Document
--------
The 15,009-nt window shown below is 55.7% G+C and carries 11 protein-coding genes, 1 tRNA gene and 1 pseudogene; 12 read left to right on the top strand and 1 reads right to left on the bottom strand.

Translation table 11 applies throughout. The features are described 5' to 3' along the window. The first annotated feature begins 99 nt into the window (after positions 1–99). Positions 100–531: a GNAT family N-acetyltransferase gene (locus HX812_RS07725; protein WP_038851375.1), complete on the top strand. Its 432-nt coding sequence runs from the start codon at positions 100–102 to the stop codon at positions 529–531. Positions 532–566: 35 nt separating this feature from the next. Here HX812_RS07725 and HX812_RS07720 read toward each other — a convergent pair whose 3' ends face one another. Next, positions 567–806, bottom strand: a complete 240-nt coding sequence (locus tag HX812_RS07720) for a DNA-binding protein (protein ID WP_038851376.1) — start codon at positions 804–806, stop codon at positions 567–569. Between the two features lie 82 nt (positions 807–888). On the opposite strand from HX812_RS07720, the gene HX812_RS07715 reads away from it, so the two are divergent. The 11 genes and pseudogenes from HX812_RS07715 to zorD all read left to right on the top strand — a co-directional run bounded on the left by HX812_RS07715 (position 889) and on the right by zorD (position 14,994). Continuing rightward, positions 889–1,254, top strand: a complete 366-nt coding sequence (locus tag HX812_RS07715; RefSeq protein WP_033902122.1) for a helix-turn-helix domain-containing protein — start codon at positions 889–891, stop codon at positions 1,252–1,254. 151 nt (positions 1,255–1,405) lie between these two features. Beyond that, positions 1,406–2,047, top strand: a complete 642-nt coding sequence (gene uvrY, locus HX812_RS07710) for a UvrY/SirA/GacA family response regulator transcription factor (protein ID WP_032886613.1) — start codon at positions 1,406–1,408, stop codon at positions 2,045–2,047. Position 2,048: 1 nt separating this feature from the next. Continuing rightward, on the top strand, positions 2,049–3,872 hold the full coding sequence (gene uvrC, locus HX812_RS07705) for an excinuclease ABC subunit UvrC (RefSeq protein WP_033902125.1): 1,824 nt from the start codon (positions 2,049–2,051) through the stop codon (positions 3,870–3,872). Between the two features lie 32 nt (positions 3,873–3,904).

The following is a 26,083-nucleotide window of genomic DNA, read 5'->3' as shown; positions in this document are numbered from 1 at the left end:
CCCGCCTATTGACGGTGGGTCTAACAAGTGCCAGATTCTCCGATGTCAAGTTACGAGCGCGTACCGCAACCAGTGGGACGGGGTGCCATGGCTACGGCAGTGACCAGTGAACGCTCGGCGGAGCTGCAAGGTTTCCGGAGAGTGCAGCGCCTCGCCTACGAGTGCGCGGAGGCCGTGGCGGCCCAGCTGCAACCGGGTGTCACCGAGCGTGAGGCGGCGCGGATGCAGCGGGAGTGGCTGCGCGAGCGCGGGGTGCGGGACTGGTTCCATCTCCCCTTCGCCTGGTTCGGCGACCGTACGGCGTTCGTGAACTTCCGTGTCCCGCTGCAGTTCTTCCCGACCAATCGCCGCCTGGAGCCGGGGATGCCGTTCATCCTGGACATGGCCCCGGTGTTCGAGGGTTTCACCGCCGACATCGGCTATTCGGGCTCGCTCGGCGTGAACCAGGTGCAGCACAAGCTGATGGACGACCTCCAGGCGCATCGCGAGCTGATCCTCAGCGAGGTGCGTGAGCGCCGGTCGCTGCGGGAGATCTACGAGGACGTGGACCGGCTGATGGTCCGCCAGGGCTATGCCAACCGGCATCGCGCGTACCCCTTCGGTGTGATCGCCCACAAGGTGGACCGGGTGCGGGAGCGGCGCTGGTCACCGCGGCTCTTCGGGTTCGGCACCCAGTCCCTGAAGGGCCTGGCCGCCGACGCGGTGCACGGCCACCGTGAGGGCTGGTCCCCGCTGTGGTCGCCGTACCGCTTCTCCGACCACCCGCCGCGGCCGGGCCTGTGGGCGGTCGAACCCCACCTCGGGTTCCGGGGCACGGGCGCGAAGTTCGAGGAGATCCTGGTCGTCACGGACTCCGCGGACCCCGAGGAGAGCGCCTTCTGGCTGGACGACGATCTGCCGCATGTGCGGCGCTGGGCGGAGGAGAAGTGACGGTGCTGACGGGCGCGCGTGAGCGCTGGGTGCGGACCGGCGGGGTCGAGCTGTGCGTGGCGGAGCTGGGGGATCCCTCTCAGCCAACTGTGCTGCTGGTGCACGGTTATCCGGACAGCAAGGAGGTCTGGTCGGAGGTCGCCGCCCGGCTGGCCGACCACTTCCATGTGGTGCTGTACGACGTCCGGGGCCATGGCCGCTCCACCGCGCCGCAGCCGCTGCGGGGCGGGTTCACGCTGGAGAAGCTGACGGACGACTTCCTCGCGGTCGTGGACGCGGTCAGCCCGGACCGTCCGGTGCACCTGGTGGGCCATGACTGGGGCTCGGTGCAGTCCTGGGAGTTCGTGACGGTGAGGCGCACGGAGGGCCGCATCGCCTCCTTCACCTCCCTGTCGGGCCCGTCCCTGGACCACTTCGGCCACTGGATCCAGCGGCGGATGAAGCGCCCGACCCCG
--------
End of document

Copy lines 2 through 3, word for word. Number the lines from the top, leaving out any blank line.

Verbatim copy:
Translation table 11 applies throughout. The features are described 5' to 3' along the window. The first annotated feature begins 99 nt into the window (after positions 1–99). Positions 100–531: a GNAT family N-acetyltransferase gene (locus HX812_RS07725; protein WP_038851375.1), complete on the top strand. Its 432-nt coding sequence runs from the start codon at positions 100–102 to the stop codon at positions 529–531. Positions 532–566: 35 nt separating this feature from the next. Here HX812_RS07725 and HX812_RS07720 read toward each other — a convergent pair whose 3' ends face one another. Next, positions 567–806, bottom strand: a complete 240-nt coding sequence (locus tag HX812_RS07720) for a DNA-binding protein (protein ID WP_038851376.1) — start codon at positions 804–806, stop codon at positions 567–569. Between the two features lie 82 nt (positions 807–888). On the opposite strand from HX812_RS07720, the gene HX812_RS07715 reads away from it, so the two are divergent. The 11 genes and pseudogenes from HX812_RS07715 to zorD all read left to right on the top strand — a co-directional run bounded on the left by HX812_RS07715 (position 889) and on the right by zorD (position 14,994). Continuing rightward, positions 889–1,254, top strand: a complete 366-nt coding sequence (locus tag HX812_RS07715; RefSeq protein WP_033902122.1) for a helix-turn-helix domain-containing protein — start codon at positions 889–891, stop codon at positions 1,252–1,254. 151 nt (positions 1,255–1,405) lie between these two features. Beyond that, positions 1,406–2,047, top strand: a complete 642-nt coding sequence (gene uvrY, locus HX812_RS07710) for a UvrY/SirA/GacA family response regulator transcription factor (protein ID WP_032886613.1) — start codon at positions 1,406–1,408, stop codon at positions 2,045–2,047. Position 2,048: 1 nt separating this feature from the next. Continuing rightward, on the top strand, positions 2,049–3,872 hold the full coding sequence (gene uvrC, locus HX812_RS07705) for an excinuclease ABC subunit UvrC (RefSeq protein WP_033902125.1): 1,824 nt from the start codon (positions 2,049–2,051) through the stop codon (positions 3,870–3,872). Between the two features lie 32 nt (positions 3,873–3,904).

The following is a 26,083-nucleotide window of genomic DNA, read 5'->3' as shown; positions in this document are numbered from 1 at the left end: